Centre Football player makes impact through concussion research
As a defensive back for Centre College’s football team, Quinton Moss isn’t just making an impact on the field. The senior student-athlete has recently tackled the study of concussions in the research lab—something he hopes will make an impact in a different way.
Moss interned with Centre alumna Dr. Amanda Glueck ’10 at the University of Kentucky’s College of Medicine for his summer research project, looking into the effects of traumatic brain injuries (TBIs) and how virtual reality video games can potentially aid recovery after a concussion.
A match made through Centre’s extensive alumni network, Melissa Burns-Cusato, Stodghill Professor of Behavioral Neuroscience, said that she has followed Glueck’s career after graduation and collaborated on work as well. When Moss came to Burns-Cusato with an interest in concussion research, she mentioned Glueck.
“Concussion research is something I’m interested in as a football player, because TBIs have long been a danger to players involved in the sport,” Moss said. “Growing up and seeing more and more attention drawn to the seriousness of concussions really sparked my interest.
“Future research in this area will not only affect how players are treated for concussions but how the game is played and what rules and technology are put in place to maximize player safety.”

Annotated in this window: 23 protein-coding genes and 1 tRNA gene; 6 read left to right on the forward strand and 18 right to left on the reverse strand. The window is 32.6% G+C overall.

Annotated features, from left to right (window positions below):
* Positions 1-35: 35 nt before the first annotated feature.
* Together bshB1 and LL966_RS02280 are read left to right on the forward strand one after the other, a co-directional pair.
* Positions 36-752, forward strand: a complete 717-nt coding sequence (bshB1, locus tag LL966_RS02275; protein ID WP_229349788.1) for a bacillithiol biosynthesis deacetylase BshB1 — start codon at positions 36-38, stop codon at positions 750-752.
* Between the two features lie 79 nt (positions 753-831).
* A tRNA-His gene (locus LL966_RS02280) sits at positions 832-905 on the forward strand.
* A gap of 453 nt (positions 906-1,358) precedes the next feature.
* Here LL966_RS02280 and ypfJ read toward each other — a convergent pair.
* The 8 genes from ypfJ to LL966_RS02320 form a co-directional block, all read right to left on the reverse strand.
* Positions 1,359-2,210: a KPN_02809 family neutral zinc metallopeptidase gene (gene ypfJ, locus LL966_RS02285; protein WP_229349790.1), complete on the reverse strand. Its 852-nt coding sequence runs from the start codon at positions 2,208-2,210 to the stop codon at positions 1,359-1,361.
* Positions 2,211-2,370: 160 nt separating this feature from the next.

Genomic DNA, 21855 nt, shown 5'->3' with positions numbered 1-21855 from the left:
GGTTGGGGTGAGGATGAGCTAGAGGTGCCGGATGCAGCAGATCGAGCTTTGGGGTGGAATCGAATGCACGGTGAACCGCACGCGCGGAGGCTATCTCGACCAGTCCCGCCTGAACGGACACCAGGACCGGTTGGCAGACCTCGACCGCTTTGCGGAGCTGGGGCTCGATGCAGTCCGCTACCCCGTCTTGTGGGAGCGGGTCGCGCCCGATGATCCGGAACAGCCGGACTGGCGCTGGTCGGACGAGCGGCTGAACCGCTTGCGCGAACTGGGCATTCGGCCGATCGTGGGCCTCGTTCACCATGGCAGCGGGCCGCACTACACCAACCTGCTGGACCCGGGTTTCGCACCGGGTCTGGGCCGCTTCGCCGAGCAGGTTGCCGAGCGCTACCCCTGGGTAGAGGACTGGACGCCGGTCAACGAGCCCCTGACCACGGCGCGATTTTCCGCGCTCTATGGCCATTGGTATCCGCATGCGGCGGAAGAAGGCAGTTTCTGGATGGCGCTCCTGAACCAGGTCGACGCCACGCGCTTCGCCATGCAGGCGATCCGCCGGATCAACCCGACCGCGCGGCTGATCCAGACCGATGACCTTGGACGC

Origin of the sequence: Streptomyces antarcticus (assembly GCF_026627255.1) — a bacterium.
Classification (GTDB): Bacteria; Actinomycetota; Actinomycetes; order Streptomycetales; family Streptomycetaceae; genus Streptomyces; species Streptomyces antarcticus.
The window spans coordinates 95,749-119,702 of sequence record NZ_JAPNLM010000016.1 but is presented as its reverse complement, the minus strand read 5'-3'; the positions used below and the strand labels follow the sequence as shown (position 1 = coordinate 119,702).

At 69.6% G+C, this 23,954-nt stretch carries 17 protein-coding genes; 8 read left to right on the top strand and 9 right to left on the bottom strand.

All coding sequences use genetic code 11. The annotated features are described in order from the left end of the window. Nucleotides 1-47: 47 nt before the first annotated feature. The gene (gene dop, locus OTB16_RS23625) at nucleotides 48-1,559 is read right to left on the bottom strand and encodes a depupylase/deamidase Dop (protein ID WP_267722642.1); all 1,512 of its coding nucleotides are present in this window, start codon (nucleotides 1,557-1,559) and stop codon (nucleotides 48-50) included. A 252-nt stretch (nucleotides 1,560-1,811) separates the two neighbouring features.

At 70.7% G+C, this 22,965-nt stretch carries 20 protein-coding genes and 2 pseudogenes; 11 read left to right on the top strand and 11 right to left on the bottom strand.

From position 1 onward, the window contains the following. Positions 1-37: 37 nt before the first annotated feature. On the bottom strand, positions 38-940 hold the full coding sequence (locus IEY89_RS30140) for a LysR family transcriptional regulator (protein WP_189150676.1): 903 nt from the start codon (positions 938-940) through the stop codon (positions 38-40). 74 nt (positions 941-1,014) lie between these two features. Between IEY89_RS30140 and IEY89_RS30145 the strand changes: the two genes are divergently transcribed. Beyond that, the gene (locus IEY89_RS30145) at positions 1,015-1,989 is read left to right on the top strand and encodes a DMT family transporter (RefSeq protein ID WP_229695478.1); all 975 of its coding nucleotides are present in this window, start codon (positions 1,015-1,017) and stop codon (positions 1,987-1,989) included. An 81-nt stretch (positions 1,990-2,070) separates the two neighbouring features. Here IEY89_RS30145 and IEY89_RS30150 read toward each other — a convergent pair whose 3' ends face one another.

Burns-Cusato said that real-world experience like what Moss received will only boost his post-graduate opportunities.
“Quinton’s research experience will fortify general skills important in any career, for example, critical thinking and communication,” she said. “He will also gain knowledge about traumatic brain injury and recovery that will be helpful in a medical career.
“Involvement in Dr. Glueck’s research also provides Quinton with a very interesting talking point during post-grad interviews,” she continued. “Most people have been affected by concussion, either directly or indirectly, and will be interested in efforts to alleviate the deleterious effects. The involvement of virtual reality video games makes the research particularly unique and interesting.”
Moss’s summer research exemplifies a key part of the Centre Experience: utilizing a robust alumni and internship network, students can secure research opportunities in preparation for post-graduate pursuits.
“This experience helped me get research experience that I plan on expanding on as I go deeper into the medical field,” Moss said. “I’ve met a lot of great people and have gotten a chance to experience the academic side of healthcare. Dr. Glueck taught and refined skills that will be useful in medical school.”
Finding the right research opportunity may seem like a challenge, but Burns-Cusato said Moss’s “genuine interest” made his research a natural fit.
“Students that have a genuine interest in the research topic tend to get much more out of the experience,” she said. “As a football player, Quinton has likely witnessed concussions when they occur, the immediate symptoms and long-term consequences. His simultaneous love for the game and compassion for his fellow players motivates him to discover strategies to mitigate the negative effects of concussion.
“The involvement of virtual reality video games is a bonus,” she concluded. “We already know video games are fun. Wouldn’t it be great if they are also capable of healing an injured brain?”
Moss and Glueck’s work, “Exploring Virtual Reality as a Neurorehabilitation Aid: A systematic Review,” will be presented at the University of Kentucky’s 2022 Clinical Translational Symposium on Sept. 30.